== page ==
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Wendy Hammond

January 06, 2014  9:19am

I find that a plan helps me get into the Word (especially when I have it emailed to me). I don't beat myself up if I skim some of it. There is usually enough there to remind me of the things I learned about those passages before, and I try to focus in on one or two verses that speak to me that day and go deeper in thought and application with those.

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Stefan Stackhouse

January 06, 2014  7:38am

The plan I am presently following: Morning: I start the year reading through Proverbs, one chapter/day. Then I do a NT read-through, one chapter/day: first I read Matt, Heb, and Jas; then Mark, I & II Peter, & Jude; then Luke, Acts, and all of Paul's letters; and finally the gospel, epistles, and Rev of John. I then finish the year in Psalms, reading one, two, or three a day depending upon the time left and the length of each psalm (and I break 119 up into 2-3 days). Evening: Before bedtime I do an OT read-through, starting in Gen and exempting Psalms and Proverbs, which are covered in the morning. Again, I read one chapter/night. I don't worry about whether or not I'll get all the way through in one year; as soon as I finish I start over again. While I affirm that all of scripture is inspired, I find that I really need to spend most of my mornings in the NT; this way assures that I can do that.

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Robert Carter

January 05, 2014  1:51am

I have had differing reading programs for 45 years and once started to read the bible in 6 months and learned speed reading techniques, but have ceased that. Whilst plans have merit, the tendency is to gloss over or scan the word rather than allowing God to speak. When studying for my doctorate, the Lord challenged me about my reading plans. That was when I quit that. I now focus on in-depth study, topic by topic, theme by theme and always allowing myself to be led by the Holy Spirit. One verse alone can now take days. It still amazes me how I can read something as if I had never seen it before. It is as if the Lord is pointing at a passage and saying something like, "look at this". This also applies to "sermon preparation". My messages now have real life and apply to the people in real terms as applicable-the right word at the right time and I always ask for His direction. Sometimes I have stood at the pulpit and what I had been intending to preach on is put aside for something better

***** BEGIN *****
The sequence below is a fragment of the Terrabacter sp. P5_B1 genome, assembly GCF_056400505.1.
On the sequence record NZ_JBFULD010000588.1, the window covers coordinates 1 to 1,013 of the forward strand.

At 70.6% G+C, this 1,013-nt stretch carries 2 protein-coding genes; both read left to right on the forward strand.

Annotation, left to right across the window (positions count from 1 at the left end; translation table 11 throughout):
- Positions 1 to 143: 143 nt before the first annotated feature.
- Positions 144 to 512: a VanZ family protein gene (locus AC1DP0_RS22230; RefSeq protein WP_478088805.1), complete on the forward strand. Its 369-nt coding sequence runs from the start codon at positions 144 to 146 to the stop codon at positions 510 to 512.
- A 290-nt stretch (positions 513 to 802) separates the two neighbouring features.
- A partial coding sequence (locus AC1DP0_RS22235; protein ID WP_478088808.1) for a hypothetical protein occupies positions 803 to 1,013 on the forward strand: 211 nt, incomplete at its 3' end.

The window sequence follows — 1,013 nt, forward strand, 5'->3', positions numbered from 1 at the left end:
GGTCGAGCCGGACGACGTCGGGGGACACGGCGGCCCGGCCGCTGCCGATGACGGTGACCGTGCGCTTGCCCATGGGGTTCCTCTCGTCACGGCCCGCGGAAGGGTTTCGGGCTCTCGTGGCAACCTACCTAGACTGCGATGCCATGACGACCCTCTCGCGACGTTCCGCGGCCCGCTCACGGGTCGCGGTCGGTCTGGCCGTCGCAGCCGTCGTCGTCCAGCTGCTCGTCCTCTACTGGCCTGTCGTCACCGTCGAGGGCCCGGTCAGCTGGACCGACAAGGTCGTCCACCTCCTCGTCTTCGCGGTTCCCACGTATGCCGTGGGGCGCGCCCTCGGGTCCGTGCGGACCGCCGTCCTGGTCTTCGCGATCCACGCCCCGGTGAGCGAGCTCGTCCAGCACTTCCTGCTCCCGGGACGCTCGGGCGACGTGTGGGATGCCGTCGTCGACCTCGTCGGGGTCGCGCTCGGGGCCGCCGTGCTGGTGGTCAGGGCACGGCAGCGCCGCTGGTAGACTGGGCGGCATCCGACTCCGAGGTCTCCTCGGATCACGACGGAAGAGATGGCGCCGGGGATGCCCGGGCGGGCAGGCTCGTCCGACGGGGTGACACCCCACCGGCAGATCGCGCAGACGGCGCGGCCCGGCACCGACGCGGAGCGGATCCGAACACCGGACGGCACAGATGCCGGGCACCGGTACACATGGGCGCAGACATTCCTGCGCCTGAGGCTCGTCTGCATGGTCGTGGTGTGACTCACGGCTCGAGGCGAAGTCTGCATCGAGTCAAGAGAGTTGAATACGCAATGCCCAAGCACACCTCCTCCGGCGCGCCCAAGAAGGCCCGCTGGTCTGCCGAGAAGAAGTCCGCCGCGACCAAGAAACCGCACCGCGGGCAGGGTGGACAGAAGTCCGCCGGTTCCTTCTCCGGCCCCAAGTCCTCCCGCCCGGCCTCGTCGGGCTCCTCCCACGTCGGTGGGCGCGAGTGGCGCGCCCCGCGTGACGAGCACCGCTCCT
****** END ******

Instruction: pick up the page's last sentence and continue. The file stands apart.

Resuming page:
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J B WETTERAU

January 04, 2014  10:12pm

I appreciate the fact that almost all the comments stated that there is value in reading through the entire scripture, but those who were opposed to the idea were opposed because they saw reading through the Bible decreasing other personal study of value. I do not think it is an either/or situation. I think that one should do both. I say this because I was first introduced to reading through the Bible as a young teen and have done so now for almost 60 years. It does not replace study of the Bible, it provides an overview foundation and guarantees that I get into books that I almost never study on their own. Those who do it seldom or never are depriving themselves of seeing all of God's word and missing the big picture in a serious way. Sure it does not really need to be every year, but if not done with some kind of regularity that big picture will not be reinforced and you miss out on all of what God has to say. So go for it!

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Randall Laraway

January 04, 2014  9:11pm

Due to there being a considerable number of chapters in the Bible---although, many people like the idea of reading it through in one year---my humble question is: Which way does one get more out of God's Word? Reading it---somewhat hastily---through in a year's time? OR, reading it to better grasp what God wants us to learn and apply---in a chapter or even just a few verses at a time? After all, each of us, is not really in competition with anyone to finish reading the Bible in a specified time-frame but ourselves. I believe the Lord would have us become more intimate in our relationship with Him and with one another by enjoying the feast a little at a time---instead of trying to "gorge ourselves" and fail to digest something important in our nourishment and growth.

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Jeri Bidinger

January 04, 2014  3:08am

Personally, I approach the Bible from various angles. Every other year since the 80s I've done a read-though. It was more sporadic before that. Sometimes chronologically. But I also participated in bible study with BSF Intl for many years--in depth personal study with quality teaching to take one further. I've done my own in-depth work with tools like homilectics, commentaries, and lectio divina. I've spent a few alternate years memorizing a few passages with the deep meditation that entails. In short, if Christ is my life then the Bible deserves time and energy--and a lot of love. Should we read it through? Yes. Should we dip in and out? Yes. Should we listen to and read what others think about it? Yes. Should it constantly inform how we live our lives? Absolutely. I was mind-boggled at the title to this little article: what "experts" say we should do. Experts on whether and how believers should "eat" the bread of life? It is a glorious feast! Eat all you can!